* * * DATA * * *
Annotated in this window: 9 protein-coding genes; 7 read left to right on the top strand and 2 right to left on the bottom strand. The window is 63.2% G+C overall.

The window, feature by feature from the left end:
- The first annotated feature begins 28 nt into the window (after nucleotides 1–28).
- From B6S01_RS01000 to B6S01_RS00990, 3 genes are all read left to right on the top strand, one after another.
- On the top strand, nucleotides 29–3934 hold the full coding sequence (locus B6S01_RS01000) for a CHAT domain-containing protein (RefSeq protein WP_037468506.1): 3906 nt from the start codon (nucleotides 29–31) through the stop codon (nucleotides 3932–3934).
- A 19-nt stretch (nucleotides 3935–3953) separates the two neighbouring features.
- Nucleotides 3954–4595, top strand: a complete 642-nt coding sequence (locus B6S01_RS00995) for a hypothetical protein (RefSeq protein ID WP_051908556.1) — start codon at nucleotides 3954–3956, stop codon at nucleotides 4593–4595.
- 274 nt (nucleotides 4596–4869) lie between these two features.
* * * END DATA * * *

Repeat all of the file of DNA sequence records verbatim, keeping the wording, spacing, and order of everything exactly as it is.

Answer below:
Annotated in this window: 9 protein-coding genes; 7 read left to right on the top strand and 2 right to left on the bottom strand. The window is 63.2% G+C overall.

The window, feature by feature from the left end:
- The first annotated feature begins 28 nt into the window (after nucleotides 1–28).
- From B6S01_RS01000 to B6S01_RS00990, 3 genes are all read left to right on the top strand, one after another.
- On the top strand, nucleotides 29–3934 hold the full coding sequence (locus B6S01_RS01000) for a CHAT domain-containing protein (RefSeq protein WP_037468506.1): 3906 nt from the start codon (nucleotides 29–31) through the stop codon (nucleotides 3932–3934).
- A 19-nt stretch (nucleotides 3935–3953) separates the two neighbouring features.
- Nucleotides 3954–4595, top strand: a complete 642-nt coding sequence (locus B6S01_RS00995) for a hypothetical protein (RefSeq protein ID WP_051908556.1) — start codon at nucleotides 3954–3956, stop codon at nucleotides 4593–4595.
- 274 nt (nucleotides 4596–4869) lie between these two features.